Chukchi woman performs a folk dance.Legion Media
There are more than 190 ethnicities living in Russia with their own unique dance traditions. The Northern peoples perform sacred dances, based on magical rites, Caucasian dances express romantic feelings, whereas in Volga Region, you can see everyday scenes. And many of these ancient dance moves have survived to this day.
The Buryat round dance called ‘Yokhor’ (Ёхор) is usually performed on all mass holidays. People hold hands in a circle and move from left to right, as the sun moves. It’s prohibited to move backwards, as it’s believed that only evil spirits move against the sun. Yokhor is performed around a fire, a tree, or even a mountain. In the circle, a caller sings a certain song and participants make different movements: jump (imitation of a horse), wave their hands (imitation of a bird). In recent years, Buryats conduct flash mobs, dancing Yokhor around the world and posting it on social networks.
The most famous dance among the Caucasus peoples is the ‘Lezginka’. In ancient times, it was a warrior dance, but now it is performed by both men and women (there are some dance variations) and each has its own moves. Interestingly, for men, the main moves are done with their feet and, for women - with their hands. The meaning of the dance is that men “compete” with each other, showing their strength and seeking a lady’s favor, but they cannot touch her, as this is considered disrespectful. Lezginka is danced by both professional groups and ordinary people at festive events. It’s impossible to imagine any Caucasian wedding without this dance!
‘Sabantuy’ (“A holiday”) is a Tatar collective dance that includes various everyday scenes.The main Tatar holiday is also called Sabantuy, which is celebrated in honor of the end of spring sowing (the “plow holiday” takes place, as a rule, in June). On this holiday, they compete in various sports, sing songs, eat echpochmak pies and dance Sabantuy with turns and jumps.
Kalmyk dances go back to shamanic rituals and communication with spirits. Many elements of ancient movements imitate animals: one of such dances, for example, depicts a hare. The dancer folds his arms in front of his chest like paws and draws in his cheeks. Interestingly, most of the Kalmyk dances are performed solo or in a pair, face to face.
This traditional Yakutian round dance is an important part of any folk festival. As a rule, Osukhay consists of many many people and that’s why it looks so impressive. Dancers hold their hands and go round, faster and faster. The caller regulates the tempo.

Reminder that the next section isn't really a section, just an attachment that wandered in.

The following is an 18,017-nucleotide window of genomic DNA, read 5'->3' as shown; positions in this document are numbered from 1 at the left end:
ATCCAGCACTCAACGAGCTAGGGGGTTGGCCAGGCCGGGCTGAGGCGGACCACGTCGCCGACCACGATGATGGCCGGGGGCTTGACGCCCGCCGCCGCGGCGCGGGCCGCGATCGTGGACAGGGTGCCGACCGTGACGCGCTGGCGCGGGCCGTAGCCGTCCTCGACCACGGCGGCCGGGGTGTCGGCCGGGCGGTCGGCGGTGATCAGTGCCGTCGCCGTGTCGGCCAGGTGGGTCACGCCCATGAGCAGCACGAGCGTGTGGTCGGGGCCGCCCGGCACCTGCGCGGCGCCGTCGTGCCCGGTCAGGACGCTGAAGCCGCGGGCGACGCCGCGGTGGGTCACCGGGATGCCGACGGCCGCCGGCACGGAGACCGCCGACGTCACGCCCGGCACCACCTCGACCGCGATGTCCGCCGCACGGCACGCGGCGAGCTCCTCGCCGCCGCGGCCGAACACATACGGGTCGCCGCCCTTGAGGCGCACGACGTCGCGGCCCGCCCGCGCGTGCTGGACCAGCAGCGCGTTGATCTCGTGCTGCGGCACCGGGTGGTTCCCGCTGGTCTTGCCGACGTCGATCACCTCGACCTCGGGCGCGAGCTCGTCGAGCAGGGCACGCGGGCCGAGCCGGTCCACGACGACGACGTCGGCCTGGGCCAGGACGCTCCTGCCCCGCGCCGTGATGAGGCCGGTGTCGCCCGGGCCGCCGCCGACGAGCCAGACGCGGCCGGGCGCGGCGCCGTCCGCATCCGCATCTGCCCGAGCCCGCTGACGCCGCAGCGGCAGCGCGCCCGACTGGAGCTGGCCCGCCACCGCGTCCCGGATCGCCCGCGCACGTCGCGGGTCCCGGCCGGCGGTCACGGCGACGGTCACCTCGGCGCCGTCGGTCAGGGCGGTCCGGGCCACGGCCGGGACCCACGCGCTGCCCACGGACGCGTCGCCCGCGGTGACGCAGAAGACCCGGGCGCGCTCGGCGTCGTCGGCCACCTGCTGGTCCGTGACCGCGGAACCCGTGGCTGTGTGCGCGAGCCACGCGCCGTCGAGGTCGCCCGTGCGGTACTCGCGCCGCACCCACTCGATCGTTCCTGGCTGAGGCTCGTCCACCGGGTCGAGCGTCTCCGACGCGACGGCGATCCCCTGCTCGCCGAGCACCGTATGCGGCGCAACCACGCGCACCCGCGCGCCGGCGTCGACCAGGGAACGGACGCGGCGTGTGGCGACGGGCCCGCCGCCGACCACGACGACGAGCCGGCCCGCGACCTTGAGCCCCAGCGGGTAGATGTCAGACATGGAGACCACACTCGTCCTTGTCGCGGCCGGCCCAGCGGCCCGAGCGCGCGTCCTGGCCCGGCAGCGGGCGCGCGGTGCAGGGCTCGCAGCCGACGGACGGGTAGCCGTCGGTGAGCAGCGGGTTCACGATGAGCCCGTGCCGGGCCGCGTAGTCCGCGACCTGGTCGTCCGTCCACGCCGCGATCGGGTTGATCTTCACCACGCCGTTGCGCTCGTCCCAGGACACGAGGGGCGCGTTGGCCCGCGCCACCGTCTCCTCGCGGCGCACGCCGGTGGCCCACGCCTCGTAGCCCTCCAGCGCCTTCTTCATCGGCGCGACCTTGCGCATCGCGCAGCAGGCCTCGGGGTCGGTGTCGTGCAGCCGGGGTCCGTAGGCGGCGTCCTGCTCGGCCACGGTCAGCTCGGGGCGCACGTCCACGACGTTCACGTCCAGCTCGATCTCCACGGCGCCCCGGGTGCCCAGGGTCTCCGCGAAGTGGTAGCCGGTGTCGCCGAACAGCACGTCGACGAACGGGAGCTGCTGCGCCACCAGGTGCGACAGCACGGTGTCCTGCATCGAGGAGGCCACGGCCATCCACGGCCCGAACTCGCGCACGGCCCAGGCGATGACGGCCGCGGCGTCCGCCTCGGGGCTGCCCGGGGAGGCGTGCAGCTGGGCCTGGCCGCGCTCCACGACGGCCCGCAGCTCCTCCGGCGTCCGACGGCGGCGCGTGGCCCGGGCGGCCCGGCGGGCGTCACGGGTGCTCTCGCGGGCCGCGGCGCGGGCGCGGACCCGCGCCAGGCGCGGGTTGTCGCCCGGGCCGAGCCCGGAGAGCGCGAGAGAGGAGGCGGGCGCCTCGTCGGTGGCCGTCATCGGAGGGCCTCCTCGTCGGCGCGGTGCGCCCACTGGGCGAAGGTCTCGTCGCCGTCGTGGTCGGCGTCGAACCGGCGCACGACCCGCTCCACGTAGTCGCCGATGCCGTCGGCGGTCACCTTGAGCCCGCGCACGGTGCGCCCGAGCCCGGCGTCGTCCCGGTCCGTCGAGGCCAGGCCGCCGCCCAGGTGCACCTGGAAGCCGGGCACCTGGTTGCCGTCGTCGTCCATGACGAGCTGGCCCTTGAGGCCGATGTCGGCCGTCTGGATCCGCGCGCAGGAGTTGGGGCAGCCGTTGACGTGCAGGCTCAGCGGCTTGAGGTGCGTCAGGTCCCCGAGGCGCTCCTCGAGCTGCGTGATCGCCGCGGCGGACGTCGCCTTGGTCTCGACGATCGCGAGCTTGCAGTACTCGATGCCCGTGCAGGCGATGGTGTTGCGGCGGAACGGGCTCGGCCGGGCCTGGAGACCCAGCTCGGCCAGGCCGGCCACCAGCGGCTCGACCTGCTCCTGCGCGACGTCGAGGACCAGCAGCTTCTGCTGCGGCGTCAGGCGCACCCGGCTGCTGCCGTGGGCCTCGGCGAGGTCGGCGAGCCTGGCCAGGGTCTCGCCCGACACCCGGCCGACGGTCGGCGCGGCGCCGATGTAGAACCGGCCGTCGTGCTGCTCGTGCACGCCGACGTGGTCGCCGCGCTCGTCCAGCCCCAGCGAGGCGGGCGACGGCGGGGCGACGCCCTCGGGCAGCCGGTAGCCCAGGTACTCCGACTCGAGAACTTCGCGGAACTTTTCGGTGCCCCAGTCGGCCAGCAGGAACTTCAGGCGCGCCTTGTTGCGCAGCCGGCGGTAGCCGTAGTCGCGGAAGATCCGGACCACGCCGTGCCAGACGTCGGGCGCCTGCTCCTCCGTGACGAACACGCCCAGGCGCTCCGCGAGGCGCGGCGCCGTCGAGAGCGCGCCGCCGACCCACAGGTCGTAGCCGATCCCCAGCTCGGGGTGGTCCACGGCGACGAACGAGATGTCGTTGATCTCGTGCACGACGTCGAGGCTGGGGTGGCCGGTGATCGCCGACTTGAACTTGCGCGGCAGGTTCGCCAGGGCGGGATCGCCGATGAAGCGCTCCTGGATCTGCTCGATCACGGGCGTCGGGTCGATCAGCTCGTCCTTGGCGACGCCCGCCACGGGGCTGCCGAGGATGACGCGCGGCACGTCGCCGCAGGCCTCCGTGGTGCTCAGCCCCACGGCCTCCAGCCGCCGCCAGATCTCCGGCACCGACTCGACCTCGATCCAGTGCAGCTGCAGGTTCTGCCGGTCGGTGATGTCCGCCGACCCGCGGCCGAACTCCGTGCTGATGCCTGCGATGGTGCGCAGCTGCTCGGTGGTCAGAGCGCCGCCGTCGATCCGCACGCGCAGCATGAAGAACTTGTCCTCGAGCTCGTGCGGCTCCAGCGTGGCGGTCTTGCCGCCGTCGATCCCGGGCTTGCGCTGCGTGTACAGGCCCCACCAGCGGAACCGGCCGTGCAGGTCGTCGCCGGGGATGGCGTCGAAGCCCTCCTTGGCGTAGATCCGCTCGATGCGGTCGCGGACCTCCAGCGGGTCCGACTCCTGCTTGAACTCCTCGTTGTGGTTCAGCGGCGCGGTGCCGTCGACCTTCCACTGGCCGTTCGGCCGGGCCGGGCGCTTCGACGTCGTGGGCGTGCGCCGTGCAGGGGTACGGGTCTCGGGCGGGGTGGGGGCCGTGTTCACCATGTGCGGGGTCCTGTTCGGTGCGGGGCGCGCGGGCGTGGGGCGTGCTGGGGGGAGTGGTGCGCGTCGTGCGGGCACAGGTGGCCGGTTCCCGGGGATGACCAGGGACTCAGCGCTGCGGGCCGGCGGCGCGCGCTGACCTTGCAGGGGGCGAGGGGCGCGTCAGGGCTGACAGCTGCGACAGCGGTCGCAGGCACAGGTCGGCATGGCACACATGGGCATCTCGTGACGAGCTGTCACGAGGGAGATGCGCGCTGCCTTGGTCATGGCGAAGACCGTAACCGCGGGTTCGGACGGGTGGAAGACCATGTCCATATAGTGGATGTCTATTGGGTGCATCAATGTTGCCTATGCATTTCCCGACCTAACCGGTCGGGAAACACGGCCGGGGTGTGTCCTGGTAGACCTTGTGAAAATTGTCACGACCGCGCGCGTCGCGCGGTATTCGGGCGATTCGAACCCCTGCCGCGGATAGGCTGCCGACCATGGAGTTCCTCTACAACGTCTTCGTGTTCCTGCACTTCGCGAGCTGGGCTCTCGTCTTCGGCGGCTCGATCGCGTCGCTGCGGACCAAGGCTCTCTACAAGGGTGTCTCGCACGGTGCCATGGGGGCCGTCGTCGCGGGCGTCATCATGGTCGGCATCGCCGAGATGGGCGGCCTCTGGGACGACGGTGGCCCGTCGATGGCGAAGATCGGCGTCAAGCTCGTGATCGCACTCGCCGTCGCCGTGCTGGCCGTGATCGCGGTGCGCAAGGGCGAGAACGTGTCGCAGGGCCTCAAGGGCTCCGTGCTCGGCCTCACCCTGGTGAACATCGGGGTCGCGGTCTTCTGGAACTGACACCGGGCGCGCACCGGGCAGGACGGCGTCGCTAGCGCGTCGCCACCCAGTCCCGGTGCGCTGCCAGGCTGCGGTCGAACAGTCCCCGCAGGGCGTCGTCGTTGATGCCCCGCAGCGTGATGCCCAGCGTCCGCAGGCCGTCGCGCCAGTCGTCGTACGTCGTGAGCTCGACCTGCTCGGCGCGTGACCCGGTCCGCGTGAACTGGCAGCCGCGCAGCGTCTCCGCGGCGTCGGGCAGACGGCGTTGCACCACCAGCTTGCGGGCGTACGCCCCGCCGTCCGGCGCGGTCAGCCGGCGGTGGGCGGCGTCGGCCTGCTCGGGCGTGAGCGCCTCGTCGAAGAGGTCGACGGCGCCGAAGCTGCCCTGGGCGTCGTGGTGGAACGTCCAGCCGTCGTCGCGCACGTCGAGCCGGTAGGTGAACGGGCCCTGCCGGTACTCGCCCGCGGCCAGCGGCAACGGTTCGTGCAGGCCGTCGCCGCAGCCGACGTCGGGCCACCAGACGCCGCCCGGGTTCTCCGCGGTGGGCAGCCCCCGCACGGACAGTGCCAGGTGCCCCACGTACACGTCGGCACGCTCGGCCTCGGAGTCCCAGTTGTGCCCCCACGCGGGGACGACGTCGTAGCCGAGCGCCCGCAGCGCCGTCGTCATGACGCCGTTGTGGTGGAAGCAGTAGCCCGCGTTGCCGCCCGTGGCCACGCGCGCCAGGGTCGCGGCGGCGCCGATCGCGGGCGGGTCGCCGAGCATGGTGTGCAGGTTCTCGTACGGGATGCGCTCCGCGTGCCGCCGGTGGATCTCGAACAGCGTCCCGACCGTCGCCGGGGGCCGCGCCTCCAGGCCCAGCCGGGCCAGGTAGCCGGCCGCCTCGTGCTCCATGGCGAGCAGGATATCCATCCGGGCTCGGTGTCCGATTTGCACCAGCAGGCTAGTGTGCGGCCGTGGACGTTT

Vadrya means “good” in Mordovian. Local men and women take equal positions in dance: women don’t flirt with men, look open and sternly, while men don’t take women’s arms and just follow them side by side. Their moves are taken from nature, like in other folk dances: dancers show the sky, the wind birds flying, etc.
Historically, Chukchi dance moves imitate animals, birds, natural phenomena (eg. “Hunting”, “Flight of a seagull”) and used to be performed mostly solo or in pairs and had a sacred meaning. The Chukchi are still big dance enthusiasts today! Even in small villages, there is a dance ensemble that performs folk dances.
The ancient ‘Uyerk Kyafe’ folk dance (or ‘Kafa’ in short) is a very beautiful round dance of couples. Initially, it was a pair dance: the guest was invited to dance with the most beautiful girl in the settlement and then other honored guests would join the couple. The main thing in such a dance is a noble posture and smooth hands movements. Modern ensembles often add complex elements for men’s parties.
This is one of the most famous folk dances in Russia, widespread among Terek and Kuban Cossacks, as well as among military persons. If you see a lot of “squat” movements, this is the Kazachok (“little Cossack”) dance. Despite the apparent lightness and cheerful nature of this dance, the movements are very complex and require good physical training.
The main Russian round dance has pagan roots. In ancient times, Slavs made a circle in honor of Yarila the god of the sun - “following the sun”. Over time, Russian round dances have become a spectacle on any holiday and at any concert.
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